Successful transition through endings is a necessary skill in the 21st century. A William Bridges classic gives insights into helping endings succeed.
<This post is part one of a two-part series on William Bridge’s Transitions change approach, with related change models and business examples.>
Sometimes an ending is a major, transformative revelation for a business, such as when CEO Darwin Smith exclaimed they needed to shut down the paper mills leading the shift to a new way of doing business.
Mr. Smith is credited with turning what was perceived as a stodgy old paper company into an innovative consumer products powerhouse.
As noted in a Harvard Business Review article, Kimberly-Clark is one of eleven companies on the Fortune 500 since 1965 that has been elevated from good to great and has maintained its transformed status. Mr. Smith was recognized for making this accomplishment possible. Source: Paper Industry Hall of Fame
For the business and employment changes that continue, which can be wrenching for so many, a classic tool by author William Bridges can help.
“It isn’t the changes that do you in, it’s the transitions.
Change is situational, transition is the psychological process people go through to come to terms with the new situation.
Change is external, transition is internal.” ~ William Bridges
The Change Checklist, William Bridges Transitions Overview) features ENDINGS as the beginning of a successful move to accept and move through change as described in his book on Transitions.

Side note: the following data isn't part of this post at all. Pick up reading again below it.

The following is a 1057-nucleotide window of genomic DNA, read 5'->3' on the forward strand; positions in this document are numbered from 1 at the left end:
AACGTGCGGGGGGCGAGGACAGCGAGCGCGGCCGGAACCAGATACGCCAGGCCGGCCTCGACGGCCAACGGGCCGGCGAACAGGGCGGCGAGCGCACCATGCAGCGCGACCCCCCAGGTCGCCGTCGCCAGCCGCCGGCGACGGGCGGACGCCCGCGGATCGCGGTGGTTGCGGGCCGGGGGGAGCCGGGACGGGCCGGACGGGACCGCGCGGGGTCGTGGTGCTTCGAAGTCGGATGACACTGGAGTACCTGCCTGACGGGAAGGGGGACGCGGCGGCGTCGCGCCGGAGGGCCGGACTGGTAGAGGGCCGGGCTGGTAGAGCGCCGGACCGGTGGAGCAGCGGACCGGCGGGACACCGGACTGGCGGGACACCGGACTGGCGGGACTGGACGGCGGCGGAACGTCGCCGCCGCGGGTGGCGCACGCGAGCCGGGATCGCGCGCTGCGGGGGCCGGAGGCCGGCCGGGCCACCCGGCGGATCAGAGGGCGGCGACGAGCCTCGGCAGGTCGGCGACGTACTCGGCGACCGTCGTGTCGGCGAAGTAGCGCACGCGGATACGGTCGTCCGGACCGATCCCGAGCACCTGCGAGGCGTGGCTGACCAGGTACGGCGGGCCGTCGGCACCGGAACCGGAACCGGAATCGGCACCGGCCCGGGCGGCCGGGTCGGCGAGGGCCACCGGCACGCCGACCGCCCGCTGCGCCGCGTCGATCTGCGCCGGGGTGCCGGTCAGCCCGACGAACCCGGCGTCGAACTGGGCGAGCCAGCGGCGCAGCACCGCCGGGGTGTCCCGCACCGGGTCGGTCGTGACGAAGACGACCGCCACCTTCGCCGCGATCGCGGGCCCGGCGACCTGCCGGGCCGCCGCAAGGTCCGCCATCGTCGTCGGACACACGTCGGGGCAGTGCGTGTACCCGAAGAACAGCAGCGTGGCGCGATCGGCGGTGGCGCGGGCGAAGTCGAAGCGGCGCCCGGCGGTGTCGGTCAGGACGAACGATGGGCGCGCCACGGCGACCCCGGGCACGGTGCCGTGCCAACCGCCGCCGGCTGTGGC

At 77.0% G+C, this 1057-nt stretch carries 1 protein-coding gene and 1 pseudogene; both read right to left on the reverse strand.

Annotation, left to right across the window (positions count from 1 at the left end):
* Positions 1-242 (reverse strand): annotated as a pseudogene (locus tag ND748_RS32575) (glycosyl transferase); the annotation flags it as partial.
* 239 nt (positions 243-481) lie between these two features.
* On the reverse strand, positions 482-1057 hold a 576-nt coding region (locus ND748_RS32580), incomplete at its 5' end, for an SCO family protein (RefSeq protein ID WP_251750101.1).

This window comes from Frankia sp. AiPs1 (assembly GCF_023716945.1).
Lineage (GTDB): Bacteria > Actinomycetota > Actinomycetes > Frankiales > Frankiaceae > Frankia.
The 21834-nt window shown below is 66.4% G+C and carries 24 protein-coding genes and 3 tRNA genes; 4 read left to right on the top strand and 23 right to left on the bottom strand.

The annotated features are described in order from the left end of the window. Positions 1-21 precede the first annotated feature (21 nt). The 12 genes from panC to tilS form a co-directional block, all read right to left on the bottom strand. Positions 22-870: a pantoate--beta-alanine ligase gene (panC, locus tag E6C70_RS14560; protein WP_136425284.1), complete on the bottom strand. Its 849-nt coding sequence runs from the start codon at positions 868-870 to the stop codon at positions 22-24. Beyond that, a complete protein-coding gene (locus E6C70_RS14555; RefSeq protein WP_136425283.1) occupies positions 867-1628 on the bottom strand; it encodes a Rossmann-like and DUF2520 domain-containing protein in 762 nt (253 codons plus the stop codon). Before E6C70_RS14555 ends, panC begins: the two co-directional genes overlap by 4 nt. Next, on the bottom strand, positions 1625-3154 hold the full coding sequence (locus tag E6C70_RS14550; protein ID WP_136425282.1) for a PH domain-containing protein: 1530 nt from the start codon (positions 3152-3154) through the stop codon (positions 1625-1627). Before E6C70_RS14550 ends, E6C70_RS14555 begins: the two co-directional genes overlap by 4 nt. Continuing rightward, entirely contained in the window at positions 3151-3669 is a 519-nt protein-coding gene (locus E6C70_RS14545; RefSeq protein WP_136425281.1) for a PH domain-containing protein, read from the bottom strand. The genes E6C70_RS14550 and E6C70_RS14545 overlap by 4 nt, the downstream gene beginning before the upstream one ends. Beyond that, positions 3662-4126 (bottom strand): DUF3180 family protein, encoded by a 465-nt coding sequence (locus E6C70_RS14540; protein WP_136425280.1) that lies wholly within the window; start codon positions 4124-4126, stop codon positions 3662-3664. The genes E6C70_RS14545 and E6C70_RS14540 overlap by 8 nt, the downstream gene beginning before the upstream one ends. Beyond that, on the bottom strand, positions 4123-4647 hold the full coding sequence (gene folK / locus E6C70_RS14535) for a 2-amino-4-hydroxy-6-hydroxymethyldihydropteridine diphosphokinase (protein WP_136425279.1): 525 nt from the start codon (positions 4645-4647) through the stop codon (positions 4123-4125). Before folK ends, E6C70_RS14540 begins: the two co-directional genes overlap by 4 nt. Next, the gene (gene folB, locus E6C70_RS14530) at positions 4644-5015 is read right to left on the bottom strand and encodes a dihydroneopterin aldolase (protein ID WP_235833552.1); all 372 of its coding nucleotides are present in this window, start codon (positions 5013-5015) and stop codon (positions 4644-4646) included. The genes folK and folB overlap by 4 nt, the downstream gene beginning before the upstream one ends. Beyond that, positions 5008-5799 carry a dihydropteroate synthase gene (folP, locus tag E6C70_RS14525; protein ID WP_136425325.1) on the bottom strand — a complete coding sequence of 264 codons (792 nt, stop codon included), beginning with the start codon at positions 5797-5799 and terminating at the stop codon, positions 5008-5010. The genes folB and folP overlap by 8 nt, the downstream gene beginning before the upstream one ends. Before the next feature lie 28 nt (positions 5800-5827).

This sets the context for a recent discussion I had with a friend on change and transition in relationships. His relationship had ended, supposedly three times, but not really. It appeared that one member of the couple was letting go and the other, could or would not.
As an organization consultant and team coach, this also became a metaphor for what I’ve seen in many organizations who are letting go of something that in reality, no longer exists. Team members struggle with what may be ill-fated hope. The Bridges checklist helps them get more clarity as they are encouraged to discuss more openly what is changing so that grieving and letting go can happen.
My learning from hearing about some of the pain in this relationship is two-fold, as an organizational example:
- You can’t let go of anything unless you accept where you are now* and
- Go to where the pain is, because that is where the learning also is.
“To respect the dignity of a relationship also implies accepting the end when it comes.
Except in my mind, except in my dreams, where the aftertaste of her still lingers.”
― André P. Brink, author, Before I Forget
- Leave room, create an open space for transitioning,
- Allow you to enter the Neutral Zone (like the Black Forest) of transitions and change, according to William Bridges.
- Is there a successful ending that you can recall that helped you progress professionally and personally?
- When you are fully present and accepting of who you are now, how does that affect your ability to accept an ending?
Let’s continue the change and transitions conversation by having a chat. Contact me at DebNystrom@REVELN.com or call Deb.
* Credit for this acceptance and endings observation goes to Pat Milland via Patricia Wall.
Learn more about change via Letting Go and, Letting Come? Learn about Co-Creation via this robust body of work, Theory U: Co-Creation in Theory U: Leading from the Future as it Emerges